Insurgents on Tuesday, August 27 shot dead 11 construction workers in northeast Nigeria, a militia leader and resident told AFP.
They said Islamic State West Africa Province fighters fired on the workers as they were laying fiber optic telecom cables in Wajirko village, which AFP placed around 150 km (93 miles) from Borno state capital Maiduguri.
“The insurgents came in the morning and opened fire on the workers, killing 11 and injuring many,” militia leader Mustapha Karimbe told AFP.
He said the victims were locals contracted as casual laborers by a telecom firm.
“The attackers had warned the laborers to stop working on laying the cables but they ignored the warning because they needed money to feed their families,” Karimbe said from the town of Biu, around 50 km away.
Those injured were taken to a hospital in the town of Damboa, he said.
The militants “came around” on three separate occasions and warned the men to stop the work which the group saw as a threat, said resident Bukar Maduye.
“Our people are starving and the laying of the cables provides some of us a good source of income which was why we ignored the warning,” said Maduye, who gave the same toll.
ISIS has not yet claimed that ISWAP fighters were responsible.
If confirmed, the killing of the construction workers could be ISWAP’s first such attack on civilians and it was unclear if it was an isolated case or a shift in tactics. ISWAP largely focuses on attacking military and government targets, but Nigerian officials and others increasingly frequently blame insurgent attacks on ISWAP rather than the rival Boko Haram group.
Chief of Army Staff Lieutenant General Tukur Yusuf Buratai in May said Boko Haram was defeated and the Nigerian military is now fighting what he reportedly described as an international criminal gang known as Islamic State West Africa Province, and the presidency in July said Boko Haram was defeated and that Nigeria is now facing remnants of the group, criminals, Islam in Maghreb and West African terrorists.
ISWAP fighters have carried out several attacks targeting Nigerian troops in the wider area, although it is also close to the Sambisa forest, the major stronghold of Boko Haram.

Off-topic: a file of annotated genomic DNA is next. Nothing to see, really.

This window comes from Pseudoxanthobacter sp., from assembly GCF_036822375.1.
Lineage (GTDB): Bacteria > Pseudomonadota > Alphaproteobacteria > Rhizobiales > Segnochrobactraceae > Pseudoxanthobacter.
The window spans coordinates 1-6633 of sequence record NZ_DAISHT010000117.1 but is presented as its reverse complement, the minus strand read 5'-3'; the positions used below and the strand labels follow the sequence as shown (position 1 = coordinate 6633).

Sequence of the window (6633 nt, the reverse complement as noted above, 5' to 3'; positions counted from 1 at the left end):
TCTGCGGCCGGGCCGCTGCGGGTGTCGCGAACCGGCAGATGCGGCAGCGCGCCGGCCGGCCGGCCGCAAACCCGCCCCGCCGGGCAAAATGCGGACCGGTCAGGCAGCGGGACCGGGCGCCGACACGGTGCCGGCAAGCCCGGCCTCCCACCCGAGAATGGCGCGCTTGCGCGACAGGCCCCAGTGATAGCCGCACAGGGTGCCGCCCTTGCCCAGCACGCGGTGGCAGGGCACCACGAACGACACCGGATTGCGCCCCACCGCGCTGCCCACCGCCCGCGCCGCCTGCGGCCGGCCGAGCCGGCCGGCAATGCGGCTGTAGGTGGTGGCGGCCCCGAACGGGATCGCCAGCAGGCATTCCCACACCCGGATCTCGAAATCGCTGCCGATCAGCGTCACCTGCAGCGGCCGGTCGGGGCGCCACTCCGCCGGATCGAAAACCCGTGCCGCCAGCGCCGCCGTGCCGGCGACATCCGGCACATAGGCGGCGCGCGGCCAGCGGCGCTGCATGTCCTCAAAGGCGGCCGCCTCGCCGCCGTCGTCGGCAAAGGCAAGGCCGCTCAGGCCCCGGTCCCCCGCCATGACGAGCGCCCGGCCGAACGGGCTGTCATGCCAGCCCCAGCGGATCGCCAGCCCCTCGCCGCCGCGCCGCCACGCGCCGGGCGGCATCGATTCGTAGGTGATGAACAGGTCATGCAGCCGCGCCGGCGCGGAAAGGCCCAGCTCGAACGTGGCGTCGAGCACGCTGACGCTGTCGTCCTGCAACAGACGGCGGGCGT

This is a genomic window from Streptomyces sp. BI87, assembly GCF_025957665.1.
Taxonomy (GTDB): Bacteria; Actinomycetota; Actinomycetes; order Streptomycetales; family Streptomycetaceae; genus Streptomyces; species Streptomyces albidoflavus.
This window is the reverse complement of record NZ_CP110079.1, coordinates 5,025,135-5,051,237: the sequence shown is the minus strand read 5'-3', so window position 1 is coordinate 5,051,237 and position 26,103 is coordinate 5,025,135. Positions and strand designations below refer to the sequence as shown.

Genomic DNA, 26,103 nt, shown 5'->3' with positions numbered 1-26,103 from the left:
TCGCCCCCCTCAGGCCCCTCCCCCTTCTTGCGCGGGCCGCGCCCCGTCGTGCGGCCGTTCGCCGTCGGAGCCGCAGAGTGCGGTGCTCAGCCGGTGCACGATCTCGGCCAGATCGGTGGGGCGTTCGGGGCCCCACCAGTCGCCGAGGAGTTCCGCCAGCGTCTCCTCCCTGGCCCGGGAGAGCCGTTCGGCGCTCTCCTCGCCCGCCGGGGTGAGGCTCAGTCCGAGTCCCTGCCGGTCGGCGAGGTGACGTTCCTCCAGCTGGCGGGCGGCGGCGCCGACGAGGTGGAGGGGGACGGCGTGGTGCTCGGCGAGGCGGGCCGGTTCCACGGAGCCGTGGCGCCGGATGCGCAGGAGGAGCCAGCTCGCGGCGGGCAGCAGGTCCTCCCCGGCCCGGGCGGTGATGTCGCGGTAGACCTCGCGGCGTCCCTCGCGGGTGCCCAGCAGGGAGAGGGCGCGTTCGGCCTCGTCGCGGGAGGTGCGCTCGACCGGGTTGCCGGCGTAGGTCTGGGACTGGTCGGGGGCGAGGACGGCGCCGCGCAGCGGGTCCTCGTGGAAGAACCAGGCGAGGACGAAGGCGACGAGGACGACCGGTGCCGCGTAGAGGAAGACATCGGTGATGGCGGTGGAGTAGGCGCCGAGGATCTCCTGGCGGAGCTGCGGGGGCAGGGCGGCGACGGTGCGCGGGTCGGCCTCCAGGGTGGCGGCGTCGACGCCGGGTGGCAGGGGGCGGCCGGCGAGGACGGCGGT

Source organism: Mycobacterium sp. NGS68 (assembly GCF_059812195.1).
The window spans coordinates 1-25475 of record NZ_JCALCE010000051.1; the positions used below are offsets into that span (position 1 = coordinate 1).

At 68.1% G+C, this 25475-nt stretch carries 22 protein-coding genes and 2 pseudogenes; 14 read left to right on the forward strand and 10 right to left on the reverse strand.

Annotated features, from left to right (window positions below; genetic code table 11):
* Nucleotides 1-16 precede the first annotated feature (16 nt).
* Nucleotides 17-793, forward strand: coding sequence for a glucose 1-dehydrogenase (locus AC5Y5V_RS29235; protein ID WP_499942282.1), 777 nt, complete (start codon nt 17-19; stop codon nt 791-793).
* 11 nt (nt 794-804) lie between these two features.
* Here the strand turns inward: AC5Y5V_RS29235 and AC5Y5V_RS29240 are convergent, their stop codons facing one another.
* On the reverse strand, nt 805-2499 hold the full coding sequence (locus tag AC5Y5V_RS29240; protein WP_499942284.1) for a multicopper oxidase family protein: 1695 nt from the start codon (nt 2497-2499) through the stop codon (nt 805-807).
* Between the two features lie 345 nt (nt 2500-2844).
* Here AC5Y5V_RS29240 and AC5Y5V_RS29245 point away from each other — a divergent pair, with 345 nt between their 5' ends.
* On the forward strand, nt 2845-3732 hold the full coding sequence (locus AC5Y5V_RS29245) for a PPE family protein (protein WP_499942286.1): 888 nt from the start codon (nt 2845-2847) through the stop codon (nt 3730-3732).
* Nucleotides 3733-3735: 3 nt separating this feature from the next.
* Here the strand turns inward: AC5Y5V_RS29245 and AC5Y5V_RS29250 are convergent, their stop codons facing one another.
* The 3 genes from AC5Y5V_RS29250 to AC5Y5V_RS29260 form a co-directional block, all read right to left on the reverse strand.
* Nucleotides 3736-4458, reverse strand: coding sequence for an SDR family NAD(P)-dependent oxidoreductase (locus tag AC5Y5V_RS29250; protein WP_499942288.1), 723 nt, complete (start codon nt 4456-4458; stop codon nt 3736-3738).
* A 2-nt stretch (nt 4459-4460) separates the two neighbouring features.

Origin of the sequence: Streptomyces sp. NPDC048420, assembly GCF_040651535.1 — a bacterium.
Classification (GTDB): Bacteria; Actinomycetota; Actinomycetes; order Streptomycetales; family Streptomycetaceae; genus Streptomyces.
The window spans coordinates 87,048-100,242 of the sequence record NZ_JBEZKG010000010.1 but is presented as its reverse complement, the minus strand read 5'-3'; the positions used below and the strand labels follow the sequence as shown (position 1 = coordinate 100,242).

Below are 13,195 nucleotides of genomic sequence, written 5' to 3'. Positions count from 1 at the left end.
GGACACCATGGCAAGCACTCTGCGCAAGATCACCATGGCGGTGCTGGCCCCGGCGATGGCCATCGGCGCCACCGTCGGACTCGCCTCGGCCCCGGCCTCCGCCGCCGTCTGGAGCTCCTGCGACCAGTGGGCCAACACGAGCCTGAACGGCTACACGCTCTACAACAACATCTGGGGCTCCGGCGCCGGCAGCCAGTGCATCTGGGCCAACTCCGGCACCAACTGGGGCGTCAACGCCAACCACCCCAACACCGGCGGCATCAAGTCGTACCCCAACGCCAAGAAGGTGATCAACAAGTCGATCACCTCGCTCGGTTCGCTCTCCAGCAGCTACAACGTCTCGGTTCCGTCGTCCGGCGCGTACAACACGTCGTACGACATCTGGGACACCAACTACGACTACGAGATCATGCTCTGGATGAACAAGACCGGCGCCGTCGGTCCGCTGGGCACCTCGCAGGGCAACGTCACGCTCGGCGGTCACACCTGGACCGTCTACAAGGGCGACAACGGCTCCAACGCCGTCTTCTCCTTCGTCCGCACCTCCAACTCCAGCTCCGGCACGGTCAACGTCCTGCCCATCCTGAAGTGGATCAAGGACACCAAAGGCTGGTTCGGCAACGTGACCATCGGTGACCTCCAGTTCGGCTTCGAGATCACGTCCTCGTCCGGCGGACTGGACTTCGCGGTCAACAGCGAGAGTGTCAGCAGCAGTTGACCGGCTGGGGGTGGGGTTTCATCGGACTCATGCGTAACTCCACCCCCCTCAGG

In April, militants looted and burnt a military base in Wajirko, after fierce fighting with soldiers who were forced to withdraw, according to AFP. Since then, troops have abandoned the base and the village was left without protection save snap military patrols which are prone to insurgent attacks. In June, three soldiers were killed in an ISWAP ambush while on patrol near the village.
ISWAP has attacked a number of military locations in the Maiduguri-Biu-Damuturu triangle in recent months. In late July, ISIS claimed ISWAP fighters killed 25 Nigerian troops in Benisheikh and earlier that month claimed ISWAP fighters fought off a Nigerian military assault in the Damboa area.
The Nigerian military seldom comments on the ongoing counter-insurgency operations, and tends to downplay the insurgents’ effectiveness, rarely acknowledging engagements and seemingly understating military casualties and equipment losses.
In one case, after ISWAP fighters attacked a Nigerian military base in Sabon Gari near Biu on April 26, the army described reporting on the incident as “unsubstantiated” and “fake,” saying it was the handiwork of “Boko Haram sympathizers.”
A month later on May 24, ISWAP fighters ambushed a convoy that was transporting civilians from Sabon Gari to Damboa. Media reported that between five and 25 Nigerian soldiers died in that attack, but again the Nigerian Army described those reports as “fake news” and denied there had been any attacks on military personnel in Borno state.
The jihadist group known as Boko Haram began its bloody insurgency in northeastern Nigeria in 2009, but it has since spread into neighboring Niger, Chad and Cameroon, prompting a regional military response.
Boko Haram split into two factions in mid-2016. One, led by long-time leader Abubakar Shekau, is notorious for suicide bombings and indiscriminate killings of civilians. Shekau pledged allegiance to ISIS leader Abu Bakr Al-Baghdadi in March 2015, but ISIS central only gives formal backing to the other faction, which it calls Islamic State West Africa Province.
The U.S. assesses that Boko Haram and ISWAP have been responsible for more than 35,000 deaths since 2011. More than two million others have been displaced, sparking a dire humanitarian crisis in the region.
With reporting from AFP